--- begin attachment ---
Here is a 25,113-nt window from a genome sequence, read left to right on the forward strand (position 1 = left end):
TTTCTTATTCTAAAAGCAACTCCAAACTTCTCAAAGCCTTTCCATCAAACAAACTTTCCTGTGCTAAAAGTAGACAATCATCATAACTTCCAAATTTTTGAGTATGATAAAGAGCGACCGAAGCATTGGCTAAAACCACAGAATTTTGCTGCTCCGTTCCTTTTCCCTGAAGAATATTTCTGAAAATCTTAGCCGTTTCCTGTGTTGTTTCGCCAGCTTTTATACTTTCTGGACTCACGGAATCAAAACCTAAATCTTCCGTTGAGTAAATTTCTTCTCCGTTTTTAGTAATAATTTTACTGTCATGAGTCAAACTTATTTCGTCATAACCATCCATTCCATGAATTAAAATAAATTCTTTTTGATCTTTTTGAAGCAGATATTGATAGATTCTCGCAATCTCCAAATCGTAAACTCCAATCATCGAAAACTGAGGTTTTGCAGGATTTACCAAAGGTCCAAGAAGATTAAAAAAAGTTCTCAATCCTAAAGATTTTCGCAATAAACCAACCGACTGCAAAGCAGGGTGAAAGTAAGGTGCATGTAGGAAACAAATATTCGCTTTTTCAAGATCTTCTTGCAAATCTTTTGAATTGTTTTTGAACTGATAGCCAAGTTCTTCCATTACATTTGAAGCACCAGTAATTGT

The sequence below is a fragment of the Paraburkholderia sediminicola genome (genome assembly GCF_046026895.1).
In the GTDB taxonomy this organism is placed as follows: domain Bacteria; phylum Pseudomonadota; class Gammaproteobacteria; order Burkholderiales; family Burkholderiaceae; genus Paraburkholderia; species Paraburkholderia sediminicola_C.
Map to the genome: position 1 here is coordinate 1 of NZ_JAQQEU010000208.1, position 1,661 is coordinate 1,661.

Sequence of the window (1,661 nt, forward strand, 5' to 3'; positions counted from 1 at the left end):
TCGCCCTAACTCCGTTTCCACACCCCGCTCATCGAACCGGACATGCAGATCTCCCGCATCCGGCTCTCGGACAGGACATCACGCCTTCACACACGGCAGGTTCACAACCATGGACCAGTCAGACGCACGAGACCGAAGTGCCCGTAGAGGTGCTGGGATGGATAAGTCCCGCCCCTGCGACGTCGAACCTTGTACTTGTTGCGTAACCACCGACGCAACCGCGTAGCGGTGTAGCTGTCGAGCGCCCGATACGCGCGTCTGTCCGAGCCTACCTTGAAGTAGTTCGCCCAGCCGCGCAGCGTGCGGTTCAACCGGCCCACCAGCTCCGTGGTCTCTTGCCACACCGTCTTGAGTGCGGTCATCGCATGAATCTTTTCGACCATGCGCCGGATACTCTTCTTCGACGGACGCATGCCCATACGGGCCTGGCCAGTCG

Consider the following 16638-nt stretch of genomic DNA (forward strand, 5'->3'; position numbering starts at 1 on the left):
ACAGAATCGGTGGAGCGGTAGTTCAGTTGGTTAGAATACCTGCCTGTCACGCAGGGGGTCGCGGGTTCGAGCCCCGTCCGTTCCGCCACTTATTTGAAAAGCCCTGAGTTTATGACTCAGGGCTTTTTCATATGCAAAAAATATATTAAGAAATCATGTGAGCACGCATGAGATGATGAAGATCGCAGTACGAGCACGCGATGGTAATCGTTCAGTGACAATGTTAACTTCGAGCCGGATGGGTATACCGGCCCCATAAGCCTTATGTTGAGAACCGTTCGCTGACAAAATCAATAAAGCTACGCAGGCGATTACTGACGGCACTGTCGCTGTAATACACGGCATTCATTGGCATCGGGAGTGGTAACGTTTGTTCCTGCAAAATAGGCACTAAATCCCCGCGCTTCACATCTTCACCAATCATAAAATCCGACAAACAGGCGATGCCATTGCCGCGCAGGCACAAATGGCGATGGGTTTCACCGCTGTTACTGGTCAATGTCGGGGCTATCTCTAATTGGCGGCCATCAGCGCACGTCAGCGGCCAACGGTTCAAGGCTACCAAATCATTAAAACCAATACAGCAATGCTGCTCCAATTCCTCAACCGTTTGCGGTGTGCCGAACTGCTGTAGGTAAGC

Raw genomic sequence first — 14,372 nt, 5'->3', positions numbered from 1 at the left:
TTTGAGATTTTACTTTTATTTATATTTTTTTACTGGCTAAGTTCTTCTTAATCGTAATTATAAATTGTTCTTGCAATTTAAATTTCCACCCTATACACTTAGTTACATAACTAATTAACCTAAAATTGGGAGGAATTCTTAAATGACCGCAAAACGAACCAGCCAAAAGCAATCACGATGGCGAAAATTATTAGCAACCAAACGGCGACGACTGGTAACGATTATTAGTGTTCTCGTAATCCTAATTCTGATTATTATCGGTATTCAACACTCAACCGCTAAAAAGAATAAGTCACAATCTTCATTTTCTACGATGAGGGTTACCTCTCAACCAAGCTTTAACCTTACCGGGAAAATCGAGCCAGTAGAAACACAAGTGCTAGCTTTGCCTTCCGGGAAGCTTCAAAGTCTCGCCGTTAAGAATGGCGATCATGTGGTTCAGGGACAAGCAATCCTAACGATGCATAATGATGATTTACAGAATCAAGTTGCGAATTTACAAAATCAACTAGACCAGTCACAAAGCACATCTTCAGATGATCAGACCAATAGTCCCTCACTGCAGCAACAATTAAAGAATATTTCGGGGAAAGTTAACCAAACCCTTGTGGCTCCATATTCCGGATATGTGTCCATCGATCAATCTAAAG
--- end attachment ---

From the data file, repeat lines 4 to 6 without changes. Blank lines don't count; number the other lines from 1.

In the GTDB taxonomy this organism is placed as follows: domain Bacteria; phylum Pseudomonadota; class Gammaproteobacteria; order Burkholderiales; family Burkholderiaceae; genus Paraburkholderia; species Paraburkholderia sediminicola_C.
Map to the genome: position 1 here is coordinate 1 of NZ_JAQQEU010000208.1, position 1,661 is coordinate 1,661.

Sequence of the window (1,661 nt, forward strand, 5' to 3'; positions counted from 1 at the left end):